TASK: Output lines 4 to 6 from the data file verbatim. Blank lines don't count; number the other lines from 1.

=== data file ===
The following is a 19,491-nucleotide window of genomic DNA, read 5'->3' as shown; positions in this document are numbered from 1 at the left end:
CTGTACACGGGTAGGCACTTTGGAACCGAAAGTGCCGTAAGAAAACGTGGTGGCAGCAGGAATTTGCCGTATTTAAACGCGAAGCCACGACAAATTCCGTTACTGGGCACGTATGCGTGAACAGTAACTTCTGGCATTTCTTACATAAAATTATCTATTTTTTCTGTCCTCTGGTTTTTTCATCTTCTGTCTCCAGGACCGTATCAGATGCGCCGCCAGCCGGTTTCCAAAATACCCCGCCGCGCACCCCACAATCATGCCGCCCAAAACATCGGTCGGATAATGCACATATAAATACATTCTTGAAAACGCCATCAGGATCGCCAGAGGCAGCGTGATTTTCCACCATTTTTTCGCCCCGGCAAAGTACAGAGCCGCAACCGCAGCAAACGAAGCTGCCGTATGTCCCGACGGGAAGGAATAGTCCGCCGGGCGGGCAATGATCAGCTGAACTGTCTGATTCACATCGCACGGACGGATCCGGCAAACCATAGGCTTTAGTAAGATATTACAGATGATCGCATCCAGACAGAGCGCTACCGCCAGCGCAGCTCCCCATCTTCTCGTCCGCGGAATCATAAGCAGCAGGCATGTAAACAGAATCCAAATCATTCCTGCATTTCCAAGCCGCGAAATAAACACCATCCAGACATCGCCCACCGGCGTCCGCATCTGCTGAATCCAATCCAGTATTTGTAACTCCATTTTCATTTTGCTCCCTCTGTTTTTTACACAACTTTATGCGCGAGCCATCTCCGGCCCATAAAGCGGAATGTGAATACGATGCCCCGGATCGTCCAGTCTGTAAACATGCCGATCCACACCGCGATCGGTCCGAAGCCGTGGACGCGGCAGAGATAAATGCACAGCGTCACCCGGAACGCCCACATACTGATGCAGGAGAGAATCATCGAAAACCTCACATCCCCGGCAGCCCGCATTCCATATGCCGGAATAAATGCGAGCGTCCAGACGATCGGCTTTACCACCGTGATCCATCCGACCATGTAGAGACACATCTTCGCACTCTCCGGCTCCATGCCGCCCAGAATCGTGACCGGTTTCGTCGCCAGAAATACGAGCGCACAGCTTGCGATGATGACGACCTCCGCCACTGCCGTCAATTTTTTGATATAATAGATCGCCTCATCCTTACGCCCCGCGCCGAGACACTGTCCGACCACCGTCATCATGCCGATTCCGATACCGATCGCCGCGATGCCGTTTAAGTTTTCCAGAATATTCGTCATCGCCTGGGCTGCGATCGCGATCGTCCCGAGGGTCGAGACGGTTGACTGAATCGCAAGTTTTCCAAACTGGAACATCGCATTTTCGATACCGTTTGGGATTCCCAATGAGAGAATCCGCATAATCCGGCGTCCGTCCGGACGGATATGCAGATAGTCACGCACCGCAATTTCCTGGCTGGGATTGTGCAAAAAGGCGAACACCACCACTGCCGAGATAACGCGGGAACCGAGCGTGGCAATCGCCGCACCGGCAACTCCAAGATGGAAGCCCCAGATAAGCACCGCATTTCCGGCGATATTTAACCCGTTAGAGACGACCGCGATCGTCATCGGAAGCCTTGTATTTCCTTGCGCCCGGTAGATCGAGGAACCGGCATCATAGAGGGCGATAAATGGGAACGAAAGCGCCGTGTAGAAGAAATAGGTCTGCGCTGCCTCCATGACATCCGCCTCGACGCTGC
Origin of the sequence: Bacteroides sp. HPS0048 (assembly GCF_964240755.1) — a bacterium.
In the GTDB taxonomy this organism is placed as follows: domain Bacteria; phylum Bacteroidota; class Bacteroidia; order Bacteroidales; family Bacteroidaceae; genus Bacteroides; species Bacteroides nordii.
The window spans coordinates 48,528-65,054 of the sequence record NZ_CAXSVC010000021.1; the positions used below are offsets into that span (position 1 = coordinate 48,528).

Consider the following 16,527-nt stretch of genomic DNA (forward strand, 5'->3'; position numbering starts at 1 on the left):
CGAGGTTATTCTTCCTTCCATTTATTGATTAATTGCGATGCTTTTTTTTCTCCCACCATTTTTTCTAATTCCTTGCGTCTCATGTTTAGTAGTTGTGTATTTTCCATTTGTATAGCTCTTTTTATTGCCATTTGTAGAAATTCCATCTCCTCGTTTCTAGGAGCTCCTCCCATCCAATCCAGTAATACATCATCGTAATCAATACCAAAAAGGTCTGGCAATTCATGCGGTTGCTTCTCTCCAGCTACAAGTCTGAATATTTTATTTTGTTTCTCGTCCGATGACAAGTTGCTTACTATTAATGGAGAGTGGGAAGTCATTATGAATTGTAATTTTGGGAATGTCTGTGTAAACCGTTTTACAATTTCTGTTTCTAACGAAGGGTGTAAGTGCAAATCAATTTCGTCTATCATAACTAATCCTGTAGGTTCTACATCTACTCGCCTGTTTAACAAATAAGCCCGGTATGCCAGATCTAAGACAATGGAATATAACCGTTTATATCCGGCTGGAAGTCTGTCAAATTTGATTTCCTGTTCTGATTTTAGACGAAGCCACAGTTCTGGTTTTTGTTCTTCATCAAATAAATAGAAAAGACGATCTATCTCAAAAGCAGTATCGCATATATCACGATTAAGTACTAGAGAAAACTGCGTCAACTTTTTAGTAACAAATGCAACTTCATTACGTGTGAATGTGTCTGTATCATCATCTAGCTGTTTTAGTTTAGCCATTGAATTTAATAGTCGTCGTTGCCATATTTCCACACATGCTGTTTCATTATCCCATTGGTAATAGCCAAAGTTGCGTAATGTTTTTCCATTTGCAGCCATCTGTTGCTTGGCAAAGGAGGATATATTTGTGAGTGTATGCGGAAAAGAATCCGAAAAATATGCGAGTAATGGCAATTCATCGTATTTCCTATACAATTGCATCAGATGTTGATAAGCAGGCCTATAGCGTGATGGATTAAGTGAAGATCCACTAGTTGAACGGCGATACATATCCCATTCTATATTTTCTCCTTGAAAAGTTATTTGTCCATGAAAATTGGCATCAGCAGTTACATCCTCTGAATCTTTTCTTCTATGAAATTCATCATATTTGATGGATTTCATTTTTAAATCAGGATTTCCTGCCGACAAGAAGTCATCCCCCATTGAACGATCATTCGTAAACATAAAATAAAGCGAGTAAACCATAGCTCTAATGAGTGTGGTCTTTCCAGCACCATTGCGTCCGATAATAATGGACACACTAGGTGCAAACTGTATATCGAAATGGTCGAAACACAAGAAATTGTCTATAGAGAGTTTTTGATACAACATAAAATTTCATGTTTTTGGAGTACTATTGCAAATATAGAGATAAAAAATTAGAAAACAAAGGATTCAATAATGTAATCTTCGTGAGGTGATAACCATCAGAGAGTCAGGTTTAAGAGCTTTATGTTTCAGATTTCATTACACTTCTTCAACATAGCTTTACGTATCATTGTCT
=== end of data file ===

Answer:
In the GTDB taxonomy this organism is placed as follows: domain Bacteria; phylum Bacteroidota; class Bacteroidia; order Bacteroidales; family Bacteroidaceae; genus Bacteroides; species Bacteroides nordii.
The window spans coordinates 48,528-65,054 of the sequence record NZ_CAXSVC010000021.1; the positions used below are offsets into that span (position 1 = coordinate 48,528).

Consider the following 16,527-nt stretch of genomic DNA (forward strand, 5'->3'; position numbering starts at 1 on the left):